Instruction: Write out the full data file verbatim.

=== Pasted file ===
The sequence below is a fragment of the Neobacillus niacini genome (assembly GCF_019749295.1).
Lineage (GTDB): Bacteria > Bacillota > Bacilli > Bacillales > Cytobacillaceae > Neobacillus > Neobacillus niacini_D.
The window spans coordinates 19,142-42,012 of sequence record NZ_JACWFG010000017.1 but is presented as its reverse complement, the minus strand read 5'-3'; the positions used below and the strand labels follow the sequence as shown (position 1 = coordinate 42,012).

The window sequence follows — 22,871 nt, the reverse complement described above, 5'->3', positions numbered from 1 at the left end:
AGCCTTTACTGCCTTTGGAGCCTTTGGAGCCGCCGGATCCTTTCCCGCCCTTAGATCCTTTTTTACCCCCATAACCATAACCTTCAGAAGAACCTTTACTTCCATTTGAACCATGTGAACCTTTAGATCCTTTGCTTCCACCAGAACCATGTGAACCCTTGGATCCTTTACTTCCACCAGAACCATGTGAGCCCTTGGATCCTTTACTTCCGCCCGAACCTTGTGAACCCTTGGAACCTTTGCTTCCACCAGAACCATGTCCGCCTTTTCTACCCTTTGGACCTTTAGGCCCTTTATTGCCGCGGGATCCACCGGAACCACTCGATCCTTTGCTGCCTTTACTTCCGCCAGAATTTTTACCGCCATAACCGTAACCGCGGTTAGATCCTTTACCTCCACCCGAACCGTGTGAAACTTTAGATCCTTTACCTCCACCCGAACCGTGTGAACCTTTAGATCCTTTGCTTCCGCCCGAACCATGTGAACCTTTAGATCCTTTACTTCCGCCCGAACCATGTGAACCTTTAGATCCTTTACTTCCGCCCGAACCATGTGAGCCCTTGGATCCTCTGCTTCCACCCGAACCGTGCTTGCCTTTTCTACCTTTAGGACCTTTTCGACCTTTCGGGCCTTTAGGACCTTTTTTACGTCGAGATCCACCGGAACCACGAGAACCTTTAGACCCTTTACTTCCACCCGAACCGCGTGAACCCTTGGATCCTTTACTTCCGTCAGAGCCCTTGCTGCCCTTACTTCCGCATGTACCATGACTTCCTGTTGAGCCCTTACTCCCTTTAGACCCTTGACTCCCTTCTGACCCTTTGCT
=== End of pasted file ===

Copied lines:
The sequence below is a fragment of the Neobacillus niacini genome (assembly GCF_019749295.1).
Lineage (GTDB): Bacteria > Bacillota > Bacilli > Bacillales > Cytobacillaceae > Neobacillus > Neobacillus niacini_D.
The window spans coordinates 19,142-42,012 of sequence record NZ_JACWFG010000017.1 but is presented as its reverse complement, the minus strand read 5'-3'; the positions used below and the strand labels follow the sequence as shown (position 1 = coordinate 42,012).

The window sequence follows — 22,871 nt, the reverse complement described above, 5'->3', positions numbered from 1 at the left end:
AGCCTTTACTGCCTTTGGAGCCTTTGGAGCCGCCGGATCCTTTCCCGCCCTTAGATCCTTTTTTACCCCCATAACCATAACCTTCAGAAGAACCTTTACTTCCATTTGAACCATGTGAACCTTTAGATCCTTTGCTTCCACCAGAACCATGTGAACCCTTGGATCCTTTACTTCCACCAGAACCATGTGAGCCCTTGGATCCTTTACTTCCGCCCGAACCTTGTGAACCCTTGGAACCTTTGCTTCCACCAGAACCATGTCCGCCTTTTCTACCCTTTGGACCTTTAGGCCCTTTATTGCCGCGGGATCCACCGGAACCACTCGATCCTTTGCTGCCTTTACTTCCGCCAGAATTTTTACCGCCATAACCGTAACCGCGGTTAGATCCTTTACCTCCACCCGAACCGTGTGAAACTTTAGATCCTTTACCTCCACCCGAACCGTGTGAACCTTTAGATCCTTTGCTTCCGCCCGAACCATGTGAACCTTTAGATCCTTTACTTCCGCCCGAACCATGTGAACCTTTAGATCCTTTACTTCCGCCCGAACCATGTGAGCCCTTGGATCCTCTGCTTCCACCCGAACCGTGCTTGCCTTTTCTACCTTTAGGACCTTTTCGACCTTTCGGGCCTTTAGGACCTTTTTTACGTCGAGATCCACCGGAACCACGAGAACCTTTAGACCCTTTACTTCCACCCGAACCGCGTGAACCCTTGGATCCTTTACTTCCGTCAGAGCCCTTGCTGCCCTTACTTCCGCATGTACCATGACTTCCTGTTGAGCCCTTACTCCCTTTAGACCCTTGACTCCCTTCTGACCCTTTGCT